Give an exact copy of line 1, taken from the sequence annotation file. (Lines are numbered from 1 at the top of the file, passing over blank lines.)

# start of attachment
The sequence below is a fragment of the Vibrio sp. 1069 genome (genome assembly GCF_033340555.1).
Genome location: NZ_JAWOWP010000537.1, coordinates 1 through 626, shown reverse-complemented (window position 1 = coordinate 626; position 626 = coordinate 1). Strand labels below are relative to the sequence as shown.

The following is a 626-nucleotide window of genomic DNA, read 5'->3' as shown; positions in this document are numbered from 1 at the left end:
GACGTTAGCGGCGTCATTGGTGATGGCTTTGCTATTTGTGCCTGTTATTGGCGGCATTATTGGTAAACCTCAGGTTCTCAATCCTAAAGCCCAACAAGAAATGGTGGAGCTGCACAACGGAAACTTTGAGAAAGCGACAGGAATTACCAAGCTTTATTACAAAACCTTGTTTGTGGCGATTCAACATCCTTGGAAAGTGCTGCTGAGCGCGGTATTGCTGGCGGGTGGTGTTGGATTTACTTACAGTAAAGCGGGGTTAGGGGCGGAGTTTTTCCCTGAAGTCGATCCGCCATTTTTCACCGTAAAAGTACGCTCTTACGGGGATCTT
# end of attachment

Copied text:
The sequence below is a fragment of the Vibrio sp. 1069 genome (genome assembly GCF_033340555.1).